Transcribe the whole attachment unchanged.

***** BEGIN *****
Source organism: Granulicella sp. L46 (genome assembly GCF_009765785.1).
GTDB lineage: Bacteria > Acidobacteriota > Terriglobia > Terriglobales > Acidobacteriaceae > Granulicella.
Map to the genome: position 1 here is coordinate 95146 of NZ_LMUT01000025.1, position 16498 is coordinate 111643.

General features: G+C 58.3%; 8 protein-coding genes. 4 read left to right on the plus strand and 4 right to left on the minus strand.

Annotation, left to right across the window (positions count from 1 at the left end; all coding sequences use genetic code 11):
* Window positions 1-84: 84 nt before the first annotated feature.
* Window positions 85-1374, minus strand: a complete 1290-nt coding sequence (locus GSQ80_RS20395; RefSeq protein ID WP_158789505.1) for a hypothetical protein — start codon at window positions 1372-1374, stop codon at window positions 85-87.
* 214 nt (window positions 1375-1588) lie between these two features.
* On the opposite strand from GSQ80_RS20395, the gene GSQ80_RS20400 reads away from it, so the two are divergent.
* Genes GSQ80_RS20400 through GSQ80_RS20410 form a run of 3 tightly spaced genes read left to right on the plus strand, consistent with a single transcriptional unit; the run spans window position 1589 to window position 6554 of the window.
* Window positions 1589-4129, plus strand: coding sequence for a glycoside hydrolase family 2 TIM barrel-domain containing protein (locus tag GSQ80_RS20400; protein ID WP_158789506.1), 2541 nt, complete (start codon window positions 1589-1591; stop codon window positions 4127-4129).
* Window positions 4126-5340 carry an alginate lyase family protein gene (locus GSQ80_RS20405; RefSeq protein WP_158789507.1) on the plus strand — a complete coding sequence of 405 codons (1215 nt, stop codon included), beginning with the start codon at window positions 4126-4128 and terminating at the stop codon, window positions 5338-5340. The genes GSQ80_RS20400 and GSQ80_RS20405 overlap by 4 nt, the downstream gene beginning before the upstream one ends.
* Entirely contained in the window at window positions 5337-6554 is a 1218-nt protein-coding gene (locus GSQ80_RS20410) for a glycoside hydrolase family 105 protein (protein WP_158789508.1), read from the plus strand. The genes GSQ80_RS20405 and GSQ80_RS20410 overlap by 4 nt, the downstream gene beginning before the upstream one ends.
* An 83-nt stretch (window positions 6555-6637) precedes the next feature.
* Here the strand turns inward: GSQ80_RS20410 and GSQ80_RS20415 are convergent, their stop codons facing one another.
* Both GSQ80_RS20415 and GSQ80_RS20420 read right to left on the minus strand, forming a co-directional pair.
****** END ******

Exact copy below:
Source organism: Granulicella sp. L46 (genome assembly GCF_009765785.1).
GTDB lineage: Bacteria > Acidobacteriota > Terriglobia > Terriglobales > Acidobacteriaceae > Granulicella.
Map to the genome: position 1 here is coordinate 95146 of NZ_LMUT01000025.1, position 16498 is coordinate 111643.

General features: G+C 58.3%; 8 protein-coding genes. 4 read left to right on the plus strand and 4 right to left on the minus strand.

Annotation, left to right across the window (positions count from 1 at the left end; all coding sequences use genetic code 11):
* Window positions 1-84: 84 nt before the first annotated feature.
* Window positions 85-1374, minus strand: a complete 1290-nt coding sequence (locus GSQ80_RS20395; RefSeq protein ID WP_158789505.1) for a hypothetical protein — start codon at window positions 1372-1374, stop codon at window positions 85-87.
* 214 nt (window positions 1375-1588) lie between these two features.
* On the opposite strand from GSQ80_RS20395, the gene GSQ80_RS20400 reads away from it, so the two are divergent.
* Genes GSQ80_RS20400 through GSQ80_RS20410 form a run of 3 tightly spaced genes read left to right on the plus strand, consistent with a single transcriptional unit; the run spans window position 1589 to window position 6554 of the window.
* Window positions 1589-4129, plus strand: coding sequence for a glycoside hydrolase family 2 TIM barrel-domain containing protein (locus tag GSQ80_RS20400; protein ID WP_158789506.1), 2541 nt, complete (start codon window positions 1589-1591; stop codon window positions 4127-4129).
* Window positions 4126-5340 carry an alginate lyase family protein gene (locus GSQ80_RS20405; RefSeq protein WP_158789507.1) on the plus strand — a complete coding sequence of 405 codons (1215 nt, stop codon included), beginning with the start codon at window positions 4126-4128 and terminating at the stop codon, window positions 5338-5340. The genes GSQ80_RS20400 and GSQ80_RS20405 overlap by 4 nt, the downstream gene beginning before the upstream one ends.
* Entirely contained in the window at window positions 5337-6554 is a 1218-nt protein-coding gene (locus GSQ80_RS20410) for a glycoside hydrolase family 105 protein (protein WP_158789508.1), read from the plus strand. The genes GSQ80_RS20405 and GSQ80_RS20410 overlap by 4 nt, the downstream gene beginning before the upstream one ends.
* An 83-nt stretch (window positions 6555-6637) precedes the next feature.
* Here the strand turns inward: GSQ80_RS20410 and GSQ80_RS20415 are convergent, their stop codons facing one another.
* Both GSQ80_RS20415 and GSQ80_RS20420 read right to left on the minus strand, forming a co-directional pair.